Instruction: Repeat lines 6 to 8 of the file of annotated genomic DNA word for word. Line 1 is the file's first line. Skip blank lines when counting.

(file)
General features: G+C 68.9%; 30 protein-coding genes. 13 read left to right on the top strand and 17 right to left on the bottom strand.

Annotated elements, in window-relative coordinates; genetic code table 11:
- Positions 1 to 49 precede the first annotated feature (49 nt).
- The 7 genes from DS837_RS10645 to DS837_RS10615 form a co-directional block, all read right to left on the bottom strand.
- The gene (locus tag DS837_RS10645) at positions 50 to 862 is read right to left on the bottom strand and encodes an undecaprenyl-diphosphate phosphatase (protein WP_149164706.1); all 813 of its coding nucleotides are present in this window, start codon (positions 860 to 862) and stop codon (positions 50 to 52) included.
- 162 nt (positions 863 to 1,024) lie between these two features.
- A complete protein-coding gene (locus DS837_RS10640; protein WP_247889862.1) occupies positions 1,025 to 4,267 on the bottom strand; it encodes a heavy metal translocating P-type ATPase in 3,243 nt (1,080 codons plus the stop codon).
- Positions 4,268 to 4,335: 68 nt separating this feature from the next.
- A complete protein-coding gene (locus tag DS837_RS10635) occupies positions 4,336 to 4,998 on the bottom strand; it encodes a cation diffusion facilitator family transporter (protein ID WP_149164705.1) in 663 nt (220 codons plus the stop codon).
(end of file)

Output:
- 162 nt (positions 863 to 1,024) lie between these two features.
- A complete protein-coding gene (locus DS837_RS10640; protein WP_247889862.1) occupies positions 1,025 to 4,267 on the bottom strand; it encodes a heavy metal translocating P-type ATPase in 3,243 nt (1,080 codons plus the stop codon).
- Positions 4,268 to 4,335: 68 nt separating this feature from the next.